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Saturn V with Apollo Rocket Model
SKU: 7MMNC9111_Saturn V with Apollo Rocket Model
Saturn V with Apollo Rocket Model
This Saturn V with Apollo Rocket Model has been hand carved from Philippine mahogany. Only the absolute best seasoned mahogany is actually employed. Original blueprints, blue prints and in addition images are utilized to build these rocket models from solid wood.
Our highly trained modelers and then hand carve all the specifics and affix the details. The model rockets are then puttied, primed and painted to complement the original craft The call signs, logo’s and insignias are subsequently added, painted on by hand.
The Saturn V with Apollo model rocket is then clear coated to protect it for lots of years to come. Included along with the model is a commanding stand for you to exhibit your model on.
The model is then very carefully packed, double boxed and shipped to you insured. We want you to be satisfied with your purchase.
Includes deskstand and brass plaque
The Saturn V, pronounced Saturn Five was a multistage liquid-fuel expendable rocket used by NASA's Apollo and Skylab programs from 1967 until 1973
In total NASA launched thirteen Saturn V rockets with no loss of payload. It remains the largest and most powerful launch vehicle ever brought to operational status from a height, weight and payload standpoint. The Soviet Energia, which flew two test missions in the late 1980s before being canceled, had slightly more takeoff thrust.
The largest production model of the Saturn family of rockets, the Saturn V was designed under the direction of Wernher von Braun at the Marshall Space Flight Center in Huntsville, Alabama, with Boeing, North American Aviation, Douglas Aircraft Company, and IBM as the lead contractors. Von Braun's design was based in part on his work on the "Aggregate" series of rockets, especially the A-10, A-11, and A12 in Germany during World War II. The three stages of the Saturn V were developed by various NASA contractors, but following a sequence of mergers and takeovers all of them are now owned by Boeing.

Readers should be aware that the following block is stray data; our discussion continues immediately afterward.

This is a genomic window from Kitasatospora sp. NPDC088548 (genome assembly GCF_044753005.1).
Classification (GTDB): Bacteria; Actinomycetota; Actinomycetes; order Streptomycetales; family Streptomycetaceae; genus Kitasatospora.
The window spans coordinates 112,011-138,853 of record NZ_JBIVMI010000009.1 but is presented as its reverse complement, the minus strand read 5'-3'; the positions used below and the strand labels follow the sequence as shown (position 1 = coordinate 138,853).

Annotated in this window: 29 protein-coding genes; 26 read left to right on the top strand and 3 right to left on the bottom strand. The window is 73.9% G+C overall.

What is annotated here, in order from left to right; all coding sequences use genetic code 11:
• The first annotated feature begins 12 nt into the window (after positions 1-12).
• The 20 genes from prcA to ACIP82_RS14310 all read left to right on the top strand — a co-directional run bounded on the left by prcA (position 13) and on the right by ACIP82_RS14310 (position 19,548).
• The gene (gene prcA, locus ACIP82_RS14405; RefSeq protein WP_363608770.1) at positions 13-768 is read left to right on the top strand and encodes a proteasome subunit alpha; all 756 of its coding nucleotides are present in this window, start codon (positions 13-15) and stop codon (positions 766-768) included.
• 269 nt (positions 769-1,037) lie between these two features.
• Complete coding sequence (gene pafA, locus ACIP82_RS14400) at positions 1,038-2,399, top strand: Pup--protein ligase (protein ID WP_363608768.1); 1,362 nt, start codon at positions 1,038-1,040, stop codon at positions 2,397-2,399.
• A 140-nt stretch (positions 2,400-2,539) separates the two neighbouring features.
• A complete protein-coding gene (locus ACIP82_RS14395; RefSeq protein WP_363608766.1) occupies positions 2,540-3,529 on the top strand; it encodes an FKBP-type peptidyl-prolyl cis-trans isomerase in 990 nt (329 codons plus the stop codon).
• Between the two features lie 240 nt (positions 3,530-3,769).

The origins of the Saturn V rocket begin with the US government choosing Wernher von Braun to be one of about seven hundred German scientists in Operation Paperclip, a program created by President Truman in September 1946. It was intended to bring these scientists and their expertise to the United States, thereby giving America an edge in the Cold War.
Von Braun was put into the rocket design division of the Army due to his direct involvement in the creation of the V-2 rocket. Between 1945 and 1958, his work was restricted to conveying the ideas and methods behind the V-2 to the American engineers. Despite Von Braun's many articles on the future of space rocketry, the US Government continued funding Air Force and Naval rocket programs to test their Vanguard missiles despite numerous costly failures. It was not until the 1957 Soviet launch of Sputnik atop an R-7 intercontinental ballistic missile (ICBM) capable of carrying a thermonuclear warhead to the US, that the Army and the government started taking serious steps towards putting Americans in space. Finally, they turned to von Braun and his team, who during these years created and experimented with the Jupiter series of rockets. The Juno I was the rocket that launched the first American satellite in January 1958, and part of the last-ditch plan for NACA (the predecessor of NASA) to get its foot in the Space Race. The Jupiter series was one more step in von Braun's journey to the Saturn V, later calling that first series "an infant Saturn".